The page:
Even if you’re the most knowledgeable talented, capable leader, if your employees don’t feel comfortable approaching you, you can’t get the most out of your team.
Being an approachable leader enables teams to feel more comfortable sharing their ideas and brings members closer together, to produce truly exceptional results.
Here are five ways to be a more approachable leader:
1. Share your mistakes.
No one is perfect, even leaders. Yet, leaders often make the mistake of hiding their failures, not letting their team see them sweat because they believe it indicates weakness.
On the contrary, mistakes make leaders more relatable, more human. In fact, even if you try to hide your failures, you’re probably not fooling anyone — fessing up is braver than pretending you’re invincible.
No one wants to talk about their mistakes with a leader who can’t admit to their own; set aside your ego to improve communication within your team.
2. Share the success.
Share the glory — no success is accomplished on the back of a single individual. Leaders who claim all the credit are typically the same ones who are entirely unapproachable.
Next time you’re in a pickle, the same ones you denied credit will be the last to rally around you. Give credit where credit is due and offer praise for a job well done.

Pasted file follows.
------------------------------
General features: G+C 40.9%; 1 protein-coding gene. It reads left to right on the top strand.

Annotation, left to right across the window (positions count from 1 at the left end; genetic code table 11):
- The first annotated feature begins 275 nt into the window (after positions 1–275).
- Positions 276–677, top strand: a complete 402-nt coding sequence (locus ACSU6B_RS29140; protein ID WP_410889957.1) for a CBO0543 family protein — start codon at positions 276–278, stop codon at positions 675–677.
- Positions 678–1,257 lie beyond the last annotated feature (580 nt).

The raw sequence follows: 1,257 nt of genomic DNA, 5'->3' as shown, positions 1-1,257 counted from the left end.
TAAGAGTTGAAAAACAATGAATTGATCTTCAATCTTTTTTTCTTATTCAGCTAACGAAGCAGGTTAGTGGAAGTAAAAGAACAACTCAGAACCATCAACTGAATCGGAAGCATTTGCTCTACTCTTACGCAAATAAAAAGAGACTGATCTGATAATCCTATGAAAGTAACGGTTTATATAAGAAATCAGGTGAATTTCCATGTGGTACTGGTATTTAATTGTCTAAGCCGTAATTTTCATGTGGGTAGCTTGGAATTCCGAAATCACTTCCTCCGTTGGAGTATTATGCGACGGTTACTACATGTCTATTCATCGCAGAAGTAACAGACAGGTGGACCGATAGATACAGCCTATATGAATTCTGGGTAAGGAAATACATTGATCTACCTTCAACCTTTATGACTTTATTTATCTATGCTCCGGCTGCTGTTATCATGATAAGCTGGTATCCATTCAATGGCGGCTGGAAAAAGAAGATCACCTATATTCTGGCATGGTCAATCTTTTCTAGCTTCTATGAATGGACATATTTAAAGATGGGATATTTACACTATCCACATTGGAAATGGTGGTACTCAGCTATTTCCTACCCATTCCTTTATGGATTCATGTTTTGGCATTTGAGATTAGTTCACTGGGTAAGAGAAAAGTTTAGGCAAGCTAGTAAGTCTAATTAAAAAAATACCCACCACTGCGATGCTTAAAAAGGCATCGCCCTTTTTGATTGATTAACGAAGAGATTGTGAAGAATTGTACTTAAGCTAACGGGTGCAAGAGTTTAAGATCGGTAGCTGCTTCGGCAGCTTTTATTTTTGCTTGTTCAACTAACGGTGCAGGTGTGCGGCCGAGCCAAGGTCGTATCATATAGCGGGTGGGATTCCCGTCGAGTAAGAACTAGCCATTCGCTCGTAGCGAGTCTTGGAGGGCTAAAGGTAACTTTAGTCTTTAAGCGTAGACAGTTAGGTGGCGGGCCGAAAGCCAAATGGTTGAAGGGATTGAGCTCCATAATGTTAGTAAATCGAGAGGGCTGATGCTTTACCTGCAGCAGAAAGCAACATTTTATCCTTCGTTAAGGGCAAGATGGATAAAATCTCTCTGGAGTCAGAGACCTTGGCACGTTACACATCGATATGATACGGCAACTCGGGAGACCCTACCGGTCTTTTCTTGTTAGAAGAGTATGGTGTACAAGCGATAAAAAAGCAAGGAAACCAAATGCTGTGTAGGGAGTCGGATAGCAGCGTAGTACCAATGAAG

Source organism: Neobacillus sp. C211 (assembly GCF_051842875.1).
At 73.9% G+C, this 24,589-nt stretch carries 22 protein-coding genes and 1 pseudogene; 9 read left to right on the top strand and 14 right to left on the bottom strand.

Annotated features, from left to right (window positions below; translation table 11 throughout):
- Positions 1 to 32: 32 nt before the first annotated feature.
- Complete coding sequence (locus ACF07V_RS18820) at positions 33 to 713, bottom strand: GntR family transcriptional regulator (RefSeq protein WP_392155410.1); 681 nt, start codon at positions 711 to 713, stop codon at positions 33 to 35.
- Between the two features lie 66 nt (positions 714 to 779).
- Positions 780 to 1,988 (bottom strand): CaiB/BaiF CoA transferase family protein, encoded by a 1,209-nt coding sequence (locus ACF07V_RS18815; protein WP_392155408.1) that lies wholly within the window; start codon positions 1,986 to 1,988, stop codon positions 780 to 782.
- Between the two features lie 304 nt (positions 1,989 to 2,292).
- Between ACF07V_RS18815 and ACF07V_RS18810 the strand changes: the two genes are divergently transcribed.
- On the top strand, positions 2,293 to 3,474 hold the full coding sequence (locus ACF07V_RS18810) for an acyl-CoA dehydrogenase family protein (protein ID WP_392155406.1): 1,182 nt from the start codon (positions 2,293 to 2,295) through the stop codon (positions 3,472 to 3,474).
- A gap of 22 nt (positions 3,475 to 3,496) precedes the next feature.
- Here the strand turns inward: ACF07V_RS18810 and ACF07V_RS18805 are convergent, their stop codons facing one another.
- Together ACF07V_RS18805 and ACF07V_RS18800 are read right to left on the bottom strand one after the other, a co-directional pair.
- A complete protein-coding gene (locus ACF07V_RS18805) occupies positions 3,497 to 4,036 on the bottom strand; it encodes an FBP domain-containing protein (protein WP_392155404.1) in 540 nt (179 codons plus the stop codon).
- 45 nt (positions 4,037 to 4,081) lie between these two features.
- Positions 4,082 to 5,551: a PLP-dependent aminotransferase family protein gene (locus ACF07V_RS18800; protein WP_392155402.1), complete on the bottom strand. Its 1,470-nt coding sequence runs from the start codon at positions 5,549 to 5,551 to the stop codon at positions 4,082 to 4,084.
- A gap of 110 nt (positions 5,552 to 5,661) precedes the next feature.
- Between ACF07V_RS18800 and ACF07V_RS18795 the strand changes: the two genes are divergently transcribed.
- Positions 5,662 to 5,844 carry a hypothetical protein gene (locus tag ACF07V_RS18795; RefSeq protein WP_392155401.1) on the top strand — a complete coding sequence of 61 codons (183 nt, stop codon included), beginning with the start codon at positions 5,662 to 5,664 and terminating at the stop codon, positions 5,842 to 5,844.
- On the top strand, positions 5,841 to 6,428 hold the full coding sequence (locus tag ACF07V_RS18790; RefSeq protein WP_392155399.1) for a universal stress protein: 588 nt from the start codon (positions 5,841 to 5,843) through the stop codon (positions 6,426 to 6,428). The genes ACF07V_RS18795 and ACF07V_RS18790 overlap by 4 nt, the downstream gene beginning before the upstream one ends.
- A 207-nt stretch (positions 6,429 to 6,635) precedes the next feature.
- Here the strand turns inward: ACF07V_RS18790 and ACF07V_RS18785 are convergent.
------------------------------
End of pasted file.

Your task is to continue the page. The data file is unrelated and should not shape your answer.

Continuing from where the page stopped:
3. Always err on the side of positivity.
The same reason plants grow toward the sun, people are drawn towards positivity — we are attracted to light and energy. No one wants to spend their time around Debbie Downers, constantly anticipating the worst case scenario.
As a leader, it’s especially important to motivate and inspire your team through optimism. Endeavor to change your own perspective in favor of a more positive one, then share that with your team.
4. Build a personal relationship.
The least approachable leaders are all business and no pleasure. Be willing to expand the horizons of your business relationship and get a bit personal. Learn about your employees’ families, hobbies, values and things that are important to them.
Taking a personal interest in your team breaks down barriers to create deeper connections between leadership and employees.
Letting your guard down as a leader can encourage your team to do the same.
5. Set an example.
If you want to be more approachable, make the first move. Invite your coworkers to lunch, plan an offsite event or simply start a non-work related conversation.
For larger businesses, it can be challenging to develop a personal relationship with each team member, but a simple hello in the hallway or recognition of good work can invite employees to feel more comfortable coming to you when a problem occurs.
Put yourself in your employee’s shoes or envision relationships you had with prior bosses to inform how you can make yourself more approachable.
Consider how you can make small changes to open lines of communication and get the most out of your team.